Barnes & Noble and the Writer: Friend or Foe?


Here’s a hint: they are not a writer’s friend. Walk into any Barnes & Noble and this might seem counter-intuitive given their very existence rests upon the backs of tens of thousands of writers – past, present, and future – whose works line the shelves of every store. As a company, Barnes and Noble does all in its power to cultivate a strong consumer/membership base. You can’t check out of the store without being quizzed about membership status. The recent trend is for staff to hawk a Barnes and Noble MasterCard as a means to build customer loyalty (the carrying cost of credit notwithstanding as compared to the free $25 gift card and 5% cash back). Their overall approach is to offer discounts (from 10% to 40%) off the retail price of books through risk-free acquisition of titles and demanding deep wholesale discounts from publishers in order to give it away to their customers.

It is especially painful for small indie presses and self-published authors. If the small press department is willing to stock the title, their terms generally require a 55% discount from the retail price, so if a trade paperback book (not the smaller dime store mass-market size) was to retail for $10.99, the publisher would get $4.95 to cover their profits, the cost of production and printing costs, the marketing and publicity costs, and a small amount as a royalty to the author after their agent withholds a fee of 15%. Barnes and Noble keeps $6.04, so they’re happy to start discounting to their customers – no sweat off their back. But it doesn’t end there. If after a few weeks, and rarely longer than three months, the title doesn’t sell, Barnes and Noble simply returns the unsold books to the publisher for a full refund – again, no sweat off their backs – the loss is absorbed by the publisher. This, in turn, makes it more difficult for a publishing house to stoke the fires of creativity as cash flow is diverted back to warehousing “unsuccessful” titles and is now unavailable for even modest advances to help struggling writers get their product to market. This is one of the reasons why POD (print on demand) books are becoming more and more common; it alleviates the need to devote large blocks of capital to pay for lower cost print runs for books that might only sell a few hundred copies at worst and a couple of thousand at best. As a policy, Barnes and Noble will not stock POD books. The best an indie press or self-published writer can hope for is to have the title made available for ordering through or via their in-store Bookmaster program should a customer happen to ask for it.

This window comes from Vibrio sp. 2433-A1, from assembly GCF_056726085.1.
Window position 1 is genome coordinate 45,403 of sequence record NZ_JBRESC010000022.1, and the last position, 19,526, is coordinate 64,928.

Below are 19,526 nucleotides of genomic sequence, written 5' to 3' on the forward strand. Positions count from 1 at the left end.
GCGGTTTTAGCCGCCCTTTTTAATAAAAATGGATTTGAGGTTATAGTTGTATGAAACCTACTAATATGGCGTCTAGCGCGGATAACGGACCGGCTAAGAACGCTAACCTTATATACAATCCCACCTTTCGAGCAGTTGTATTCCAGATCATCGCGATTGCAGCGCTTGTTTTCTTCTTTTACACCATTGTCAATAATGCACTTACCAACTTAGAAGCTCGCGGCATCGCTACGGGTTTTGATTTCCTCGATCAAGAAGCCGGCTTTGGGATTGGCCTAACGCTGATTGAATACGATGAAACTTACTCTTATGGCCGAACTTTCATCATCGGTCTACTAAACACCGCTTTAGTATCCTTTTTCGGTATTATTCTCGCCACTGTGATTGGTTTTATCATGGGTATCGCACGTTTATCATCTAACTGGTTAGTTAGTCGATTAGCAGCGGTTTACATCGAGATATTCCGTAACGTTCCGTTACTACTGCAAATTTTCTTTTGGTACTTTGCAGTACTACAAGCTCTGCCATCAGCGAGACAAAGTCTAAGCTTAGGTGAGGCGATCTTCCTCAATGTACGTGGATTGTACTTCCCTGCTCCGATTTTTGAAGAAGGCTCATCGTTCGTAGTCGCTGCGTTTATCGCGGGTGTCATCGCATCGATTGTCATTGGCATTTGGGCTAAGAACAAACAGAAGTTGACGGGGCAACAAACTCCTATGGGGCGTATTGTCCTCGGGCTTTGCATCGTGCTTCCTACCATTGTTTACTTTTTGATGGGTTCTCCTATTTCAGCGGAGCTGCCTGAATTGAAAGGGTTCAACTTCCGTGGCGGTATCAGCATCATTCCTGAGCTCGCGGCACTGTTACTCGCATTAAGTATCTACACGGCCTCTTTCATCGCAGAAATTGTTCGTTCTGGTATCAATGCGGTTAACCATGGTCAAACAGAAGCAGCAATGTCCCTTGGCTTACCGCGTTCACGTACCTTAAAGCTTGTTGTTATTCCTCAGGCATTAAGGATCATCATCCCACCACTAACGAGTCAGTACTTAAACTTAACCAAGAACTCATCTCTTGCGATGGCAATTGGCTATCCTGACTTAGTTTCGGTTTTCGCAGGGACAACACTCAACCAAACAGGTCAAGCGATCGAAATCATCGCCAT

The problem is compounded in one additional way. If a customer orders a title that is by POD, the Barnes and Noble system passes the order to Ingram books (one of the two major book distribution companies) who in turn orders the book from Ingramspark, the company which actually does the printing. Ingramspark’s charge for printing a book is at least 21% higher than Amazon’s company, Createspace, to produce the exact same product (based on the identical print ready files) which further diminishes the compensation that might eventually trickle down to the author. In a recent analysis of a title from a small indie press, a young adult novel was priced at $10.99 – the upper limit for the majority of similar trade paperback offerings at Barnes and Noble. The 55% discount of $6.04 plus the printing cost from Ingramspark of $6.30 meant the net to the publisher was a negative $1.35 – a loss for each copy sold to Barnes and Noble. The publisher, who could not afford the alternative investment of $6,000 to produce 2,000 copies at a much lower per book cost that would most likely be returned anyway, was forced to offer the book at a discount rate of only 40%. The mathematics turned the sale profitable, but only to the extent that the publisher and the author would share a mere twenty-nine cents per book while Barnes and Noble gets to play with $4.40. The publisher/author is further penalized under this scenario by forcing a customer at the store to prepay the purchase should they wish to order a copy – not so with most all other titles on their system. It’s a stigma that leaves a poor taste in the customer’s mouth and nine times out of ten, the customer simply declines.